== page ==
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This is the great deer of America; the term "moose” being derived from an Indian term, mousoä, and it is also frequently called the elk, or great stag. It is the largest of the whole deer family, being noted for the noble expanse of its spreading horns, and the majestic appearance of the whole body. "It inhabits the wide regions to the north-east of the American continent, extending across the wastes over which the Indian tribes still seek a precarious existence by hunting. Some of the Indians are almost entirely dependent in winter upon the flesh of this animal; and should the deer abandon their accustomed haunts, a famine destroys numbers of these half-civilised people.
Čaptain Back has described the miseries witnessed by himself amongst the Indians, consequence of an unexpected departure of the moose-deer from a particular district. To this region the hunters hastened on the approach of winter, hoping to meet with supplies of venison as usual, but, to their horror, not a deer appeared. We know the panic occasioned in our own country by even the partial failure of one kind of vegetable produce; what, then, must be the condition of the helpless savages when their only support departs? Then it is that the traveller beholds the depth of suffering to which uncivilised man is liable, and never talks or writes again of the romance of the Indian’s life. In one such year the skeleton forms of the famishing natives flocked around the tents of Captain Back's exploring party, ready to feed upon the merest garbage. In vain the provident Europeans urged their dark brethren to dash across the country to another district; the terror-stricken Indians dared not move from the succours sure to be rendered by the white men.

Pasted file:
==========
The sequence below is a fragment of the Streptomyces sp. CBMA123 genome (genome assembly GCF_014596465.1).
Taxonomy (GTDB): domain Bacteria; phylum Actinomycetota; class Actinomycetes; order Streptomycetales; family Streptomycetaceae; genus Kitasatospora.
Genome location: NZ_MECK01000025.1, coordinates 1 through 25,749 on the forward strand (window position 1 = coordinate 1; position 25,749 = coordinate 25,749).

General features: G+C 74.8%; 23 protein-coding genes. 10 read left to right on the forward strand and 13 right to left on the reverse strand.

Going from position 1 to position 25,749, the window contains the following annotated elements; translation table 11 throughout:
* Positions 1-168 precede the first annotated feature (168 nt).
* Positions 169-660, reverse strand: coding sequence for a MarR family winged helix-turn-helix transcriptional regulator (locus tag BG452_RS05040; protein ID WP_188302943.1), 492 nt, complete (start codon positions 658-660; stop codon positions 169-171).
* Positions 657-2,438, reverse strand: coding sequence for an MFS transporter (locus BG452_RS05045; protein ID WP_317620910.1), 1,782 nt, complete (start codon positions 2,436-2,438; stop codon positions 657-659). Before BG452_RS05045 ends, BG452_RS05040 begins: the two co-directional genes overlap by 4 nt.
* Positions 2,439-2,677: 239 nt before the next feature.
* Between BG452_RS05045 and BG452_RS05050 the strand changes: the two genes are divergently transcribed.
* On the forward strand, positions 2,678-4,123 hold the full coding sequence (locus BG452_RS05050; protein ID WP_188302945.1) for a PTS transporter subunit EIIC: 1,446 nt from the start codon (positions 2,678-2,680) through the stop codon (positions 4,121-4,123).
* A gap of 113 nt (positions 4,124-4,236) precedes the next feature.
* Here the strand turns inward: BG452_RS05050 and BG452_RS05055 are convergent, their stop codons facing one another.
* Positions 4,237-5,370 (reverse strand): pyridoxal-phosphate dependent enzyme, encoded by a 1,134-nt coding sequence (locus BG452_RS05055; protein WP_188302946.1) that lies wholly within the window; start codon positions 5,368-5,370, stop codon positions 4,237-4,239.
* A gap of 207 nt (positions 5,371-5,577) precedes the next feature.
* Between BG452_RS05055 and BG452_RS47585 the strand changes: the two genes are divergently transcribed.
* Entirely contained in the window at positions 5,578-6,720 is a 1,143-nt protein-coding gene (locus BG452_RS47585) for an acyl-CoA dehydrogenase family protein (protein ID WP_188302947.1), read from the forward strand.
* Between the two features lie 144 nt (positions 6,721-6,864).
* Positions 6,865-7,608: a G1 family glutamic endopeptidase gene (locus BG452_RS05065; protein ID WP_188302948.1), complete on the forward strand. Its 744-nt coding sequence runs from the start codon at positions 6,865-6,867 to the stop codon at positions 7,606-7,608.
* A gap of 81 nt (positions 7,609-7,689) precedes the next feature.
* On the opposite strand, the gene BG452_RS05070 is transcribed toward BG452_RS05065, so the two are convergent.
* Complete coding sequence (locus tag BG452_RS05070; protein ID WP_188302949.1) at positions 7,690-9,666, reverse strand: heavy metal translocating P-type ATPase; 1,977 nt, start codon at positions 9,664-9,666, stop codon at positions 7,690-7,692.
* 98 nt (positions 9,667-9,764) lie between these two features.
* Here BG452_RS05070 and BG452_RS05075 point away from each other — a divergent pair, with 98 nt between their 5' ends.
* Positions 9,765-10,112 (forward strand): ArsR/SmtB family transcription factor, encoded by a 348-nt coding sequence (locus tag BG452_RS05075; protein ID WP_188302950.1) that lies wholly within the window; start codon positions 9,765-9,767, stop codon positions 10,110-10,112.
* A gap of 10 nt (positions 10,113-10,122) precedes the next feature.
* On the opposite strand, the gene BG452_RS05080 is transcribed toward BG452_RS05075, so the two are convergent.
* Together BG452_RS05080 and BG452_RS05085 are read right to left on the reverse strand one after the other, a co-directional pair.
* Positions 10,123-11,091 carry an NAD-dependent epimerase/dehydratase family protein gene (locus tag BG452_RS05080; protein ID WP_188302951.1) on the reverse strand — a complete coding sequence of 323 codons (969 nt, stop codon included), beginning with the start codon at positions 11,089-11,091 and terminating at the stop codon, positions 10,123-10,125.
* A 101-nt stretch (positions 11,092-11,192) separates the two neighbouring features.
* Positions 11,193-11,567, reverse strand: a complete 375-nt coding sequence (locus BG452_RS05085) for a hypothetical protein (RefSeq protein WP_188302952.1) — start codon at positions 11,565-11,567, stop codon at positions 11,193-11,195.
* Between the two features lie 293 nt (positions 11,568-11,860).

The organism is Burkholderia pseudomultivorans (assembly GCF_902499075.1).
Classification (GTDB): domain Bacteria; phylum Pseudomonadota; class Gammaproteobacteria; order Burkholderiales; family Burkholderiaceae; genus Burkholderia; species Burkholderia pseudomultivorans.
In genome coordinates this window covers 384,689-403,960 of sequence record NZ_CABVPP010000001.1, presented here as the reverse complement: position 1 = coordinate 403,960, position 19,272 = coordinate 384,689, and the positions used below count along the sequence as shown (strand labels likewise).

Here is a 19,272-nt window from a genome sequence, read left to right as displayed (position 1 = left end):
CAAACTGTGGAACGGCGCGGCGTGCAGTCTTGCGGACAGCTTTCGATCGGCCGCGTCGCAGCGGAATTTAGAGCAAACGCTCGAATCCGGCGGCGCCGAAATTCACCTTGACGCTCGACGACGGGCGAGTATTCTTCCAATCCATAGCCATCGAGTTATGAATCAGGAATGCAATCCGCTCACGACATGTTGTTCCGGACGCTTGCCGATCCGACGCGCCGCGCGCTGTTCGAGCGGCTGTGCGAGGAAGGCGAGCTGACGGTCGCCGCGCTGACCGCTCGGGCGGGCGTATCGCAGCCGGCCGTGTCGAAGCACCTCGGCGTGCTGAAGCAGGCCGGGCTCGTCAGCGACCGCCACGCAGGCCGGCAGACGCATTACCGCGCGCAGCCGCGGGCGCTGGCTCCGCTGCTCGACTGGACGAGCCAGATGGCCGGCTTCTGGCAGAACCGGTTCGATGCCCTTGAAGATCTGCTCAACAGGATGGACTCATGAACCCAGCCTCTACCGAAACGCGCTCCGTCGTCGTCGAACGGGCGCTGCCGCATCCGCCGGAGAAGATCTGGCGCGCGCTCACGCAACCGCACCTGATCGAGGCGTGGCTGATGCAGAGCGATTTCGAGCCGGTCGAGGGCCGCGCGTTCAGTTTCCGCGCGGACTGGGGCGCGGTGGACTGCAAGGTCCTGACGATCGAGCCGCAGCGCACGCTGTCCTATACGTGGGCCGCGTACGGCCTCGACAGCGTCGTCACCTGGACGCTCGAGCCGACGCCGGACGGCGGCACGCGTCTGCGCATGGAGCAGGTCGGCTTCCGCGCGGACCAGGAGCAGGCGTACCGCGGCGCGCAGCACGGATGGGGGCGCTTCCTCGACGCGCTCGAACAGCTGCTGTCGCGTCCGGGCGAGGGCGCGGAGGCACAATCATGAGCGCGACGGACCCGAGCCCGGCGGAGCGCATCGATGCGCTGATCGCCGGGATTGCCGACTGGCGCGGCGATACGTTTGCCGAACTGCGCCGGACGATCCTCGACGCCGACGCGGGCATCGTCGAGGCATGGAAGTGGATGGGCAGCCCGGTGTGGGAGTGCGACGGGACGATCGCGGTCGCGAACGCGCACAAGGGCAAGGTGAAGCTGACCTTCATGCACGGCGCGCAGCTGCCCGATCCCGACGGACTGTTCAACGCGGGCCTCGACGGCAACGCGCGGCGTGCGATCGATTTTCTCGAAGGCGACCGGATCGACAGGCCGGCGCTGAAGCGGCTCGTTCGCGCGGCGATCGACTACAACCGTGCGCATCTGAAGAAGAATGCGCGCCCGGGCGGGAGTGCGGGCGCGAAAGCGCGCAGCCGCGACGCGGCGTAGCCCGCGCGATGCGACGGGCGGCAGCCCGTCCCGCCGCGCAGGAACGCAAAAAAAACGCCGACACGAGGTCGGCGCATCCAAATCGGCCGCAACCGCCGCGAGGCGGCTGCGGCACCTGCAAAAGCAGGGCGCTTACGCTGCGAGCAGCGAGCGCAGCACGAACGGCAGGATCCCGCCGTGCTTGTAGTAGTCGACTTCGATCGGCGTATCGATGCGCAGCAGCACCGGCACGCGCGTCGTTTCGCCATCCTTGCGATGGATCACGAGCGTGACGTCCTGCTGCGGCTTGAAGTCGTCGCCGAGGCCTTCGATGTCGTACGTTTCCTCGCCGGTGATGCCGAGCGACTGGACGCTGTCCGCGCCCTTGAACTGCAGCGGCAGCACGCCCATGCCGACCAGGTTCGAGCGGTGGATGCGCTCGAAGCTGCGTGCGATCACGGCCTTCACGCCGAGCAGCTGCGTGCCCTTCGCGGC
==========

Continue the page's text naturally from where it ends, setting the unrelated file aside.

Thus the moose-deer is to those distant tribes of the New World the only resource towards which uncivilised nature can look with the least hope when winter settles down upon the hunting-grounds.
Should the animals be numerous, joy is in a thousand wigwams, for both food and clothing are then easily procured; the excitement of the chase being rather a delight than a toil to the Indians. The flesh of the moose-deer is said to resemble beef, though perhaps it may not be quite so tender as our Christmas prize-joints. The Indian, however, is quite satisfied with the quality of the food, bis only apprehensions relating to quantity; in fact, he prefers this flesh to that of any other animal, which, as he has little choice of selection, is at least a fortunate matter.
When the natives are in want of clothing, they must, of course, be their own tailors and shoemakers; but where do they obtain materials, since they have neither Manchester cottons nor Yorkshire broadcloth amongst them? The skin of the moose-deer supplies them with many articles, and especially with mocassins, for which its capabilities of resisting the effects of moisture adapt this leather.